The House of Commons Defence Select Committee today announces a major new inquiry into defence expenditure and the pledge for the UK to meet the NATO defence expenditure target of 2% of GDP throughout the current parliament.
Defence has been heralded as the ‘first duty of government’. The question of whether defence expenditure is commensurate with such a claim is therefore an important one.
Terms of reference
The questions the Committee is particularly interested in examining are:
- To what extent can the government confirm that spending 2% of GDP on defence is sufficient to address the gaps in our current capabilities, and to ensure that UK defence is capable of meeting the aspirations of the government in line with their perception of ‘Britain’s place in the world’?
- Is UK defence actually any better off as a result of the amended calculation criteria? Is the Government’s 8 July pledge to spend at least 2% comparing like with like, or is the total made up, in part, of significant expenditure (e.g. on the Intelligence Services) previously allocated to other departments (e.g. the Foreign and Commonwealth Office or the Home Office)?
- Exceeding the NATO 2% target until 2021 has been achieved by adding 14% in total (£5.7 billion) to defence budget calculations. What proportion of this 14% is ‘new’ money and what proportion is redefinition of defence expenditure?
- What defence capabilities and capacities will exist as a result of the publicised ‘increase in defence expenditure’ that would not have existed before? In the event that the funds are used to confirm the completion of the new aircraft carrier, a new maritime surveillance capability and the new Army scout vehicle, do these investments comprehensively address military deficiencies to ensure sufficient defence of the UK?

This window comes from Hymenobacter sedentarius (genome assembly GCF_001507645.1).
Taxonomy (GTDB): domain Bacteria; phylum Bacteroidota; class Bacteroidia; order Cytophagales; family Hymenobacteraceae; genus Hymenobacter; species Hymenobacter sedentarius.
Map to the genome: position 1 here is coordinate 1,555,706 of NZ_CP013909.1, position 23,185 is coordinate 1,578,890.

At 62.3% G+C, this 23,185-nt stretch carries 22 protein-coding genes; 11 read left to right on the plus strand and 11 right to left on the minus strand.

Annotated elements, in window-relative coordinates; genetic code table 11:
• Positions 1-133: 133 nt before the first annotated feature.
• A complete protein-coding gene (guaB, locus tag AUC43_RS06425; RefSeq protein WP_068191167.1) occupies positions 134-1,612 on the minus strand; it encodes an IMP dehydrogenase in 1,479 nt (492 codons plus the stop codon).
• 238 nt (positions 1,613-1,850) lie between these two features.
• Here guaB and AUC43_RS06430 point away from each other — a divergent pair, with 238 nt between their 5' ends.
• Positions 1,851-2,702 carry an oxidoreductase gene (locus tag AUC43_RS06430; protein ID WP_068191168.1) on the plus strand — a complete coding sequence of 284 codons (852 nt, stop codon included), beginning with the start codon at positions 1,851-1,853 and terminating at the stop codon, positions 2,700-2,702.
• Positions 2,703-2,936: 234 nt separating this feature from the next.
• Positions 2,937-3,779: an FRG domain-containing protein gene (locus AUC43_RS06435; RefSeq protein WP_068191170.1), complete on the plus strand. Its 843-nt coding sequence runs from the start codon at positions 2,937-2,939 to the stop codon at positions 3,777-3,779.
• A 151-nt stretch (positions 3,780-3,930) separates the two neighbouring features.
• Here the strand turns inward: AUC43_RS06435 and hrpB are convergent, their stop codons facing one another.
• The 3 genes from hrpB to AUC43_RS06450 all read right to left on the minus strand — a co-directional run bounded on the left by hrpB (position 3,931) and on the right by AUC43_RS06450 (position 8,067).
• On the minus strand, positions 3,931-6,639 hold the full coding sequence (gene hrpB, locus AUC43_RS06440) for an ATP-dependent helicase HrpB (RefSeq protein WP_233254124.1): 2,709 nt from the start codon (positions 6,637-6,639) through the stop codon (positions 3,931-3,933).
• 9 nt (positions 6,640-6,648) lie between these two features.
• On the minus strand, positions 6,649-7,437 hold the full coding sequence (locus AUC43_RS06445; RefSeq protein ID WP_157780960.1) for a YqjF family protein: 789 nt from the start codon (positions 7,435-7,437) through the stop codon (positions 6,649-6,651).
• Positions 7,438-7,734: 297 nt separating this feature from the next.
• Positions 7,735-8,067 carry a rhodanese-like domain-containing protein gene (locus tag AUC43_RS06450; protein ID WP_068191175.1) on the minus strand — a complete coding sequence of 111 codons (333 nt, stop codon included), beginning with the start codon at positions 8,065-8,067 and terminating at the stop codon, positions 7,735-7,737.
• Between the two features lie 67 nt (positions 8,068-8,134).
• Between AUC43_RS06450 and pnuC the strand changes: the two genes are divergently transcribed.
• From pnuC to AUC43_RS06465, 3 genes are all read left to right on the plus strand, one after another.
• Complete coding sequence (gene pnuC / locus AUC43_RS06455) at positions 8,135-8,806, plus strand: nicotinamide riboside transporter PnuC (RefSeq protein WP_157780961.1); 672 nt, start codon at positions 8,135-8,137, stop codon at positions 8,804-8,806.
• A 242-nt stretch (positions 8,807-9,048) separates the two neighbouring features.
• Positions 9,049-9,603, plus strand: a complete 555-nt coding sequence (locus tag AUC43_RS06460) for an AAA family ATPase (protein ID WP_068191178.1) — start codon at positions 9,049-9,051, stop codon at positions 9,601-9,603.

- If defence expenditure at this level falls short of what is needed, to what extent could the Government consider committing more than the minimum of the NATO target of 2% of GDP during this parliament?
Written submissions for this inquiry should be submitted via the inquiry page on the Defence Committee website. The deadline for written submissions is Wednesday 30 September.
Submissions should state clearly who the submission is from e.g. ‘Written evidence submitted by xxxx’ and be no longer than 3000 words, please contact the Committee staff if you wish to discuss this.
Submissions must be a self-contained memorandum in Word or Rich Text Format (not PDFs). Paragraphs should be numbered for ease of reference and the document should, if possible, include an executive summary.
Submissions should be original work, not previously published or circulated elsewhere. Once submitted, your submission becomes the property of the Committee and no public use should be made of it unless you have first obtained permission from the Clerk of the Committee. Please bear in mind that Committees are not able to investigate individual cases.
The Committee normally, though not always, chooses to publish the written evidence it receives. If there is any information you believe to be sensitive you should highlight it and explain what harm you believe would result from its disclosure; the Committee will take this into account in deciding whether to publish or further disclose the evidence.
The personal information you supply will be processed in accordance with the provisions of the Data Protection Act 1998 for the purposes of attributing the evidence you submit and contacting you as necessary in connection with its processing. The Clerk of the House of Commons is the data controller for the purposes of the Act.